Fibrosis and Adhesions

The formation of scar tissue is a normal part of the healing process.  When we are injured, our bodies launch a complex rescue mission, mobilizing specialized cells to stop the bleeding and lay down a matrix of collagen1.  Other cells (fibroblasts) reorganize these fibers eventually anchoring themselves into the matrix and pulling the wound edges together.  Every wound results in some form of scarring but we all scar differently. In some of us, scars are barely noticeable while in others the fibroblasts are overzealous, laying down excessive amounts of collagen which results in large raised (hypertrophic or keloid) scars.

Internal scar tissue also reflects the body’s natural healing abilities, repairing muscles and tissues injured or cut during a surgical procedure. Internal scar tissue differs from “normal” scar tissue in that it can create tethers, barriers and adhesions to internal body structures, pulling them out of place.

Epidural fibrosis occurs when fibrous tissue replaces the normal epidural fat adjacent to the dura  in the spinal canal. This tissue binds the dura2 and nerve roots to the surrounding structures.  Dense epidural fibrosis can cause nerve root irritation, entrapment, compression and restrict nerve root mobility. When encased in scar tissue, nerve fibers are subject to increased tension, impaired blood supply and a reduced capacity to transport substances along its length. Epidural fibrosis has been reported to be the cause of symptoms in 8-14% of patients with failed back surgery syndrome (FBSS) and is related to a poorer surgical outcome and increased complication rates in patients requiring reoperation.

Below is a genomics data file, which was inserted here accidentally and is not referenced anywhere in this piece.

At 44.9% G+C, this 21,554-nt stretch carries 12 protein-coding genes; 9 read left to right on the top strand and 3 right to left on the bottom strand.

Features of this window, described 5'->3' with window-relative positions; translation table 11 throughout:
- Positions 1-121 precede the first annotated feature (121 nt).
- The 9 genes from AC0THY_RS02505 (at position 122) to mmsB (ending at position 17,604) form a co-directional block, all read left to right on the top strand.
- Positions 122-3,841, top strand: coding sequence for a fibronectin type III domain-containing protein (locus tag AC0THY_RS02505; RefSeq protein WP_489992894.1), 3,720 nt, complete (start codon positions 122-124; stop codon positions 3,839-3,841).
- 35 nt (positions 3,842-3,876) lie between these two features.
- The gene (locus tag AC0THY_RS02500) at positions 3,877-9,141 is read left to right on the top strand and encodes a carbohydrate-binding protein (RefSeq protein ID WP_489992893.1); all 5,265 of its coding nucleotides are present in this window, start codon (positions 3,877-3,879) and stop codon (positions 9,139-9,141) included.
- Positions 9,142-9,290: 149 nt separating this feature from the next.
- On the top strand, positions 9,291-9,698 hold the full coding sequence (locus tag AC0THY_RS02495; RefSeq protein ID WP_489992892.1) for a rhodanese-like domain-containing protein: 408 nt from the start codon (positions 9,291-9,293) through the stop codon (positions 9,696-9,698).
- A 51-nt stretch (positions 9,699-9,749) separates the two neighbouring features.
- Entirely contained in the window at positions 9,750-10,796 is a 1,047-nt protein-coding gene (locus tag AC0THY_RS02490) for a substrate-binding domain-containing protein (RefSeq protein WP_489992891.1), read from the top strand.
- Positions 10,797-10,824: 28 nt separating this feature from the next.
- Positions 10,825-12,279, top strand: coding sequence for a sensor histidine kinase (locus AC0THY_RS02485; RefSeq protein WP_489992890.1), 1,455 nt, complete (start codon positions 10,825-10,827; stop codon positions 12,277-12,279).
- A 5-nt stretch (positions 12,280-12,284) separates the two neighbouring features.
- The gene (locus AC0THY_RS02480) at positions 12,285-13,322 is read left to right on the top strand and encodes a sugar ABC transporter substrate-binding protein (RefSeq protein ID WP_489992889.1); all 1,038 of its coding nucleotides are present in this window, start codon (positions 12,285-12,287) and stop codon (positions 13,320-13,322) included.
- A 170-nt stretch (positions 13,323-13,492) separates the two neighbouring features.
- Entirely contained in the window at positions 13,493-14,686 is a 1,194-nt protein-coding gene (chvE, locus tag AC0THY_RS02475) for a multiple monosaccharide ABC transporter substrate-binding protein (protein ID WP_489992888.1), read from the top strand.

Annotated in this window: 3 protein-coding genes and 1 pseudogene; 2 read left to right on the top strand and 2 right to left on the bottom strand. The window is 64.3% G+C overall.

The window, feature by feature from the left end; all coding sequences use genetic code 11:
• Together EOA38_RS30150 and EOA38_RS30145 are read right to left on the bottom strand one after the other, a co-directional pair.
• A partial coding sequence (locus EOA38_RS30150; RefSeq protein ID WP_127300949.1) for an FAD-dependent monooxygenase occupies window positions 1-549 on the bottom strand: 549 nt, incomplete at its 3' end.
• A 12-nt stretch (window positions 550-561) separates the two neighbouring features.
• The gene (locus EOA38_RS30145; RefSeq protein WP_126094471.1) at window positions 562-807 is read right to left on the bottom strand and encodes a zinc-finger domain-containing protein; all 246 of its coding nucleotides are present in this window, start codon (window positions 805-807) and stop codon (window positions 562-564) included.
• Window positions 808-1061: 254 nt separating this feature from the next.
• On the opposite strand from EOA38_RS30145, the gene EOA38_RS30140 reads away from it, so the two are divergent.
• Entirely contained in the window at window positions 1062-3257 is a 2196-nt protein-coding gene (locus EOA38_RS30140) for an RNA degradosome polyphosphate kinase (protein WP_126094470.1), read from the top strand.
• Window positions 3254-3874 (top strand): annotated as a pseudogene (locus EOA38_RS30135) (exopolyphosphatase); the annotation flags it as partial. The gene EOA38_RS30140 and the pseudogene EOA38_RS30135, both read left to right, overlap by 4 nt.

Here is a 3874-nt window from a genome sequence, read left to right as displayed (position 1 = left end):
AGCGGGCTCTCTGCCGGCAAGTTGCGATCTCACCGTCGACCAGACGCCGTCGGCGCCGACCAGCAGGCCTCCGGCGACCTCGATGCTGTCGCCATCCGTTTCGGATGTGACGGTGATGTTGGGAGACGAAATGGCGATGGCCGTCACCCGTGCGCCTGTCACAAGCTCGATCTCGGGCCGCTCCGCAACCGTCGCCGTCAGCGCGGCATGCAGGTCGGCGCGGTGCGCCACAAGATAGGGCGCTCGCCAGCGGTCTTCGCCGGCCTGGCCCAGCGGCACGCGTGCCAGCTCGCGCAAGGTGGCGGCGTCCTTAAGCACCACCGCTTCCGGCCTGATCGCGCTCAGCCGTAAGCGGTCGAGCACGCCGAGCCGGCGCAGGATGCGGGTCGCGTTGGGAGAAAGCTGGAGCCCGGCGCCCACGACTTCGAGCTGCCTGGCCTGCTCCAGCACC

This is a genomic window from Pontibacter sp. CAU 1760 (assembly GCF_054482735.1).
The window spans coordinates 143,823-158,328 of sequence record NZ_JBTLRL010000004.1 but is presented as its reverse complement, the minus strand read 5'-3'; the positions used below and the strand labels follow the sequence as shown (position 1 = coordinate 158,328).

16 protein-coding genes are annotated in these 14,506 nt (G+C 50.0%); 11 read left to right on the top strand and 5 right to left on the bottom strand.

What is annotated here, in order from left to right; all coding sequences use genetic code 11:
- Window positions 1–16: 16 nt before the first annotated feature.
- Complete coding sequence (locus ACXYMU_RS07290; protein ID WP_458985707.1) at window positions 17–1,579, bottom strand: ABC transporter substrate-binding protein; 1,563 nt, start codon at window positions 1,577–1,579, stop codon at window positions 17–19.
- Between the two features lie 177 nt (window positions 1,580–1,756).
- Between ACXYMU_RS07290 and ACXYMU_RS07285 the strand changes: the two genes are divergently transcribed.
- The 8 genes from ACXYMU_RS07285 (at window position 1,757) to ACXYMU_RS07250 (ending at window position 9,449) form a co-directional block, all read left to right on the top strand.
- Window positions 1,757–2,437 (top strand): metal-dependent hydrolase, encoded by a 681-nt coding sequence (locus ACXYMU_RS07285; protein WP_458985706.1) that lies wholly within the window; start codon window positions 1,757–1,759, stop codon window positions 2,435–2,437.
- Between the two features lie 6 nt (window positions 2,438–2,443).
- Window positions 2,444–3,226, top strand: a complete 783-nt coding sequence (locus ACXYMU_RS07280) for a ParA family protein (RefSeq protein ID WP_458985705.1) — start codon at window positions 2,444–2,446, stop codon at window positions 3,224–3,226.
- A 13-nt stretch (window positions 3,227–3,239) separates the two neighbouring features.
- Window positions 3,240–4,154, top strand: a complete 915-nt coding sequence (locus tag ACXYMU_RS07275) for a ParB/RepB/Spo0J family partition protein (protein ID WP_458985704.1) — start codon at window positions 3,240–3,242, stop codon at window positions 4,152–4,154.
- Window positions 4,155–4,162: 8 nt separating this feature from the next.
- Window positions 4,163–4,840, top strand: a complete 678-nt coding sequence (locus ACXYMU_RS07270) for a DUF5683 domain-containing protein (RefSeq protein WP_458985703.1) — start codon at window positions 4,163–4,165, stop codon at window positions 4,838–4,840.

Chronic Pain Conditions

Multiple treatment strategies have been researched in hopes of finding a way to prevent scar tissue from forming without compromising the wound healing process. A variety of materials have been implanted on top of the dura such as absorbable gelatin sponges and Gore-Tex membranes.  Chemical agents aimed at reducing scar formation suppress fibroblast proliferation after surgery.   Although some methods show promising results, researchers are calling for further studies to determine short- and long-term complications as well as the efficacy of these methods in clinical practice.

Scar tissue (fibrosis) generally forms between 6 weeks and 6 months after surgery, which may be why some individuals experience initial improvement of their symptoms, followed by a gradual return of back and/or leg pain. Undergoing additional surgery to remove scar tissue is not always recommended as the scarring tends to reform and can ultimately leave the patient worse off than they were before.

Some suggest that stretching the nerve root while the body is healing after back surgery can help limit epidural fibrosis from becoming a clinical problem.  The theory is that if the nerve is kept mobile while the wound heals, the nerve will not be bound down by adhesions and the scar tissue that does develop should be less problematic.

Spinal Instability